Finding Bliss on the NJ Turnpike

A pair of U.K. visitors renews a local’s Jersey pride—via an especially unlikely landmark.

Illustration by Michael Witte

In my office, getting ready for class, the phone rings. “This is the BBC,” a man says in a British accent. “We’d like to interview you.”

Intrigued, I say, “But I only have 10 minutes.”

“We mean to fly over. How about this coming Tuesday?” With no classes that day, I arrange to pick up my caller at Newark Liberty International Airport at 8 am on the appointed day.

Rupert, the man who had phoned, and a videographer whose name I never did catch, arrive at the airport. Rupert is wearing a T-shirt that reads, “NEW JERSEY; ONLY THE STRONG SURVIVE.” He had bought it online. 

“Where would you like to go?” I ask. “The New Jersey Turnpike,” Rupert replies.

This startles me. I had imagined taking them out to the beautiful towns in western New Jersey along the Delaware, or maybe down the Shore. 

I drive to the Turnpike and head south. Rupert is in the back seat asking questions, while the videographer is shooting out the window—the airport, the giant cranes, the Conrail yards, the refineries. “Gee, I love this road,” Rupert says. 

Having once cowritten a book on the Turnpike, I could understand some admiration for the world’s most traveled road. But “love?”

Rupert wants to talk about the Turnpike, but also other things. He had just seen Jersey Boys in London. “Loved it,” he says. He also loved The Sopranos, in reruns. It is still, he says, everyone’s favorite TV show in London. He is fascinated that James Gandolfini went to Rutgers and that I had known him.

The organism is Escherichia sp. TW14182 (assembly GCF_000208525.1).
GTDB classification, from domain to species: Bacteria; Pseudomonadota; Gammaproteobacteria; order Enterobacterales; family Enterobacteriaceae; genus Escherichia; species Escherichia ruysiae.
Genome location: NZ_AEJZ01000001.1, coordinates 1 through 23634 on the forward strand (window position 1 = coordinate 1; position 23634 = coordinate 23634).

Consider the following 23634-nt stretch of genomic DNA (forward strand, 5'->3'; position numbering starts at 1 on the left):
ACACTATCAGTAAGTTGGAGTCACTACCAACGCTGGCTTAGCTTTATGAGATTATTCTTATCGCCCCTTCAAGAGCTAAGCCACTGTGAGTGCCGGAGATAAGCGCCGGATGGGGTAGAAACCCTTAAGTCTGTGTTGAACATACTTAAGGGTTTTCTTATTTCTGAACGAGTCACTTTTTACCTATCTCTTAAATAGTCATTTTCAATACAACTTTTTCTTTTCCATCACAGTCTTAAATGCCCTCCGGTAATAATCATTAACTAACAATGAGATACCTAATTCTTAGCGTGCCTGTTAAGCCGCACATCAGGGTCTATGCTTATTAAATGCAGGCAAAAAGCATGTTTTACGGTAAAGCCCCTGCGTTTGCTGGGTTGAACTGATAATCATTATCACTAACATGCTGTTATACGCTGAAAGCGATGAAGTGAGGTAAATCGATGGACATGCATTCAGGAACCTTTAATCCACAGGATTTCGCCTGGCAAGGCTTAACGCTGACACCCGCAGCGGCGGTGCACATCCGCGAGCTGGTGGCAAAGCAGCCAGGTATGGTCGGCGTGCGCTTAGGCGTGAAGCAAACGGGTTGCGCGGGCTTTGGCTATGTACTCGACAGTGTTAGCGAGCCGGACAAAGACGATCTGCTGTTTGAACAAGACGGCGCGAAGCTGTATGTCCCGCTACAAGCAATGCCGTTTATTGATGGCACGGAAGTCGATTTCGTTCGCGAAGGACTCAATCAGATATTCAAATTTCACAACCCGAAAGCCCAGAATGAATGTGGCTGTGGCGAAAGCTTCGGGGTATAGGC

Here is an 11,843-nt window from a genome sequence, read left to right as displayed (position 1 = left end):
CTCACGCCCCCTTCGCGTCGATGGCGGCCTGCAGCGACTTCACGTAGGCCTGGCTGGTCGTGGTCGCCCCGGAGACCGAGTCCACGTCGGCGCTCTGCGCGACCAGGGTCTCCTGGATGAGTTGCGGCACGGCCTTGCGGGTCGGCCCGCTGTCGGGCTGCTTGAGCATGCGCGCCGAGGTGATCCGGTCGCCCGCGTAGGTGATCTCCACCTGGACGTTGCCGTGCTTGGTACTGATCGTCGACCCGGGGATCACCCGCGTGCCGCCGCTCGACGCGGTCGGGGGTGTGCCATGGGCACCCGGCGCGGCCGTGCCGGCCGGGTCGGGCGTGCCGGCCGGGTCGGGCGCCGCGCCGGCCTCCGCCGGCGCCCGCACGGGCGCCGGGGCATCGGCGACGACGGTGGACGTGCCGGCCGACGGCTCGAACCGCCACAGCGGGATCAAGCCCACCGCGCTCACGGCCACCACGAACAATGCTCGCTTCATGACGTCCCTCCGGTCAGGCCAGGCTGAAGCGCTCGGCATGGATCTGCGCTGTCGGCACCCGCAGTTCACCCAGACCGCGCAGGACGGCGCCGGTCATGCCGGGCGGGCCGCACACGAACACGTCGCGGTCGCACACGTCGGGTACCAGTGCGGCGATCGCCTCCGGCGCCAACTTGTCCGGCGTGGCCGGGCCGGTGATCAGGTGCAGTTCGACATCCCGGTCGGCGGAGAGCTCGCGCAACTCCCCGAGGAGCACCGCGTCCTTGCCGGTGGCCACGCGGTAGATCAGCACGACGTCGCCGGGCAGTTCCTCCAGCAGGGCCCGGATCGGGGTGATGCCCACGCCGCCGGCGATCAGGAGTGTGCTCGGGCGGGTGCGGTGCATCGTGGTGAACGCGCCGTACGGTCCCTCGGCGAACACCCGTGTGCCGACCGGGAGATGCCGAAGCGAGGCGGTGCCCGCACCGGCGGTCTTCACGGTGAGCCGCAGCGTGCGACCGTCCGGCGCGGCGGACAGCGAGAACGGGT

Then he starts to sing Bruce Springsteen’s song “State Trooper”: “New Jersey Turnpike/ridin’ on a wet night/neath the refineries’ glow/Out where the great black rivers flow.” We stop at the Molly Pitcher and Clara Barton rest areas, the first for coffee, the second to get rid of it. The miles go by, and soon we are approaching the Delaware Memorial Bridge. I find a way to turn around (that I’d best not reveal here) and head north. We stop at the Joyce Kilmer, and the Brits buy me lunch—Roy Rogers. 

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We’re approaching Newark Airport again. “It’s 1 o’clock,” says Rupert. “Our flight to London doesn’t leave till 7:30. How about doing it again?”

“You’re joking,” I say. Rupert shakes his head.  

Anyone else I would have refused, but, heck, these guys had come over from London. So down the Turnpike we go. Again. 

On the return, I ask Rupert how many times he had been to New Jersey.

“First time,” he replies.

“Then whence comes this great affection for our state?” 

“Oh,” he says, “everyone in London loves New Jersey.”

“We appreciate that,” I say. “But why?” I would have picked London as the last place on Earth where the populace loved New Jersey.

“The energy,” he says. “This place hums with energy. Anyone who’s cool knows New Jersey is where it’s happening.” 

I found his remarks—indeed, the whole day—improbable. But I kind of get it. Heck, I had just round-tripped the Turnpike twice. If that wasn’t high energy, what is?  

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